Scientists are working to develop a vaccine to help guard the world’s pork supply as the deadly African swine fever virus ravages Asia’s pig herds.
Farmers have long-contained its spread by quarantining and killing infected animals, but the disease’s devastating march into East Asia is intensifying the search for another solution.
The virus had not been considered as high a priority for researchers until it turned up last year in China, home to half the world’s pig population, likely by way of Eastern Europe and Russia.
Since then, it has spread to other Asian countries, including Vietnam, killing millions of pigs along the way. Although it does not sicken people, the disease is highly contagious and deadly to pigs.
“Today’s situation, where you have this global threat, puts a lot more emphasis on this research,” said Luis Rodriguez, who leads the US government lab on foreign animal diseases at Plum Island, New York.
One way to develop a vaccine is to kill a virus before injecting it into an animal. The disabled virus does not make the animal sick, but it prompts the immune system to identify the virus and produce antibodies against it.
However, this approach is not consistently effective with all viruses, including the one that causes African swine fever.
That is why scientists have been working on another type of vaccine, made from a weakened virus rather than a dead one. With African swine fever, the puzzle has been figuring out exactly how to tweak the virus.
In Vietnam, where the virus has killed 4 million pigs in six months, the government said that it was testing vaccines, but provided few details of its program.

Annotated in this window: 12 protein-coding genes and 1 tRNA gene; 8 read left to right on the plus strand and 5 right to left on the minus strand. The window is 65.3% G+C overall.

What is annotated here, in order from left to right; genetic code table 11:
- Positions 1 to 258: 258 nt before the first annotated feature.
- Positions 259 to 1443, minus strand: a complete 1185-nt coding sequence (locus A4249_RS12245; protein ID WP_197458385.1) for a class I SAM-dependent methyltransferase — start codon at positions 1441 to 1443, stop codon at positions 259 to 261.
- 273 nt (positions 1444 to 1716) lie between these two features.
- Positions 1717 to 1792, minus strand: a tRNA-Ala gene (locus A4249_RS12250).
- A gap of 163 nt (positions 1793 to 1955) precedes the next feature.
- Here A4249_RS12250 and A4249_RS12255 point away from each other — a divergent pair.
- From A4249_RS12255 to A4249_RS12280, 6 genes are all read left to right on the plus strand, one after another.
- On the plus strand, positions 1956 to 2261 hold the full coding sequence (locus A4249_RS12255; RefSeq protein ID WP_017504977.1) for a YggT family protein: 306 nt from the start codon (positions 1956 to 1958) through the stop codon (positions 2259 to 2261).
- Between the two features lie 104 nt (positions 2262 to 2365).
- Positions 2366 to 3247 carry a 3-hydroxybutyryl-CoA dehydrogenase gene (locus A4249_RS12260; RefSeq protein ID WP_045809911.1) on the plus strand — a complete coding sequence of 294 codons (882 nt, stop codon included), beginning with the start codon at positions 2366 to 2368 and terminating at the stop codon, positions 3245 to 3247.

In China, the government indicated that scientists are working on a vaccine that genetically alters the virus, an approach US scientists have been pursuing as well.
Taiwan has imposed extra security screenings for arriving air passengers carrying pork products in efforts to stave off an outbreak. Infected pig carcasses have been found washed ashore on Taiwan’s beaches, but there has been no outbreak in the nation.
Myanmar early this month reported its first outbreak and North Korea in May reported an outbreak, the UN Food and Agriculture Organization said.
The US Department of Agriculture said that it has signed a confidential agreement with a vaccine manufacturer to further research and develop one of Plum Island’s three vaccine candidates.
The candidates were made by genetically modifying the virus to delete certain genes.
However, before a vaccine becomes available, it needs to be tested in large numbers of pigs in secure facilities with isolation pens; waste and carcass incinerators; and decontamination showers for staff, said Linda Dixon, a biologist at London’s Pirbright Institute, which studies viral diseases in livestock.
The process takes two to five years, she said.
Even if vaccines become available, they might not work across the globe.
For example, vaccines developed for the virus in China and Europe might do nothing in sub-Saharan Africa, where the disease has been around longer.
A vaccine might be most desirable in places where the disease is widespread, said Daniel Rock, who previously headed Plum Island’s African swine fever program, adding that other countries might prefer the quarantine-and-kill method.
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